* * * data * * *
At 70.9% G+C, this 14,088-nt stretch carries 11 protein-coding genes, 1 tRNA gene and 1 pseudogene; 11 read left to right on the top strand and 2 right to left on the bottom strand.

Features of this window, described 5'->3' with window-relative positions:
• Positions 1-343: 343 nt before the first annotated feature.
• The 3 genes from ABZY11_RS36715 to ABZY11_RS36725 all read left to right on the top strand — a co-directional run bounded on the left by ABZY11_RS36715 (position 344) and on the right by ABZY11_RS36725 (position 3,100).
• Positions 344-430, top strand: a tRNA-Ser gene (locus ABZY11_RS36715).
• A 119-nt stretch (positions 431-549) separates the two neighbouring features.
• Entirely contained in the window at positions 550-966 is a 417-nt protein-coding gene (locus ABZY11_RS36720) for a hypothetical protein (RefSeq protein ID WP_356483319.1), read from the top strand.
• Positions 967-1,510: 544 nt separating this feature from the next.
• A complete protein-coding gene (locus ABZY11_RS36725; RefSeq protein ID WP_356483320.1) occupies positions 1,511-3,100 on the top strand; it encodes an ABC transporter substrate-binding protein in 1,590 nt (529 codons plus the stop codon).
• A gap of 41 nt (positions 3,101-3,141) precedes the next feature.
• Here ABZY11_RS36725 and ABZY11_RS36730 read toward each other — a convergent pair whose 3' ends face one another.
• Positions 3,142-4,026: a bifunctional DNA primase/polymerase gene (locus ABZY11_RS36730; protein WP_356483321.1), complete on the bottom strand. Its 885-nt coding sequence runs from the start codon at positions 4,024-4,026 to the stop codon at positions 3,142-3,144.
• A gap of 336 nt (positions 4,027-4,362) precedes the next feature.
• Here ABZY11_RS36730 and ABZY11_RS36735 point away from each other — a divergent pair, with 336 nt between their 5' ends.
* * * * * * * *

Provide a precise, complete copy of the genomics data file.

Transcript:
At 70.9% G+C, this 14,088-nt stretch carries 11 protein-coding genes, 1 tRNA gene and 1 pseudogene; 11 read left to right on the top strand and 2 right to left on the bottom strand.

Features of this window, described 5'->3' with window-relative positions:
• Positions 1-343: 343 nt before the first annotated feature.
• The 3 genes from ABZY11_RS36715 to ABZY11_RS36725 all read left to right on the top strand — a co-directional run bounded on the left by ABZY11_RS36715 (position 344) and on the right by ABZY11_RS36725 (position 3,100).
• Positions 344-430, top strand: a tRNA-Ser gene (locus ABZY11_RS36715).
• A 119-nt stretch (positions 431-549) separates the two neighbouring features.
• Entirely contained in the window at positions 550-966 is a 417-nt protein-coding gene (locus ABZY11_RS36720) for a hypothetical protein (RefSeq protein ID WP_356483319.1), read from the top strand.
• Positions 967-1,510: 544 nt separating this feature from the next.
• A complete protein-coding gene (locus ABZY11_RS36725; RefSeq protein ID WP_356483320.1) occupies positions 1,511-3,100 on the top strand; it encodes an ABC transporter substrate-binding protein in 1,590 nt (529 codons plus the stop codon).
• A gap of 41 nt (positions 3,101-3,141) precedes the next feature.
• Here ABZY11_RS36725 and ABZY11_RS36730 read toward each other — a convergent pair whose 3' ends face one another.
• Positions 3,142-4,026: a bifunctional DNA primase/polymerase gene (locus ABZY11_RS36730; protein WP_356483321.1), complete on the bottom strand. Its 885-nt coding sequence runs from the start codon at positions 4,024-4,026 to the stop codon at positions 3,142-3,144.
• A gap of 336 nt (positions 4,027-4,362) precedes the next feature.
• Here ABZY11_RS36730 and ABZY11_RS36735 point away from each other — a divergent pair, with 336 nt between their 5' ends.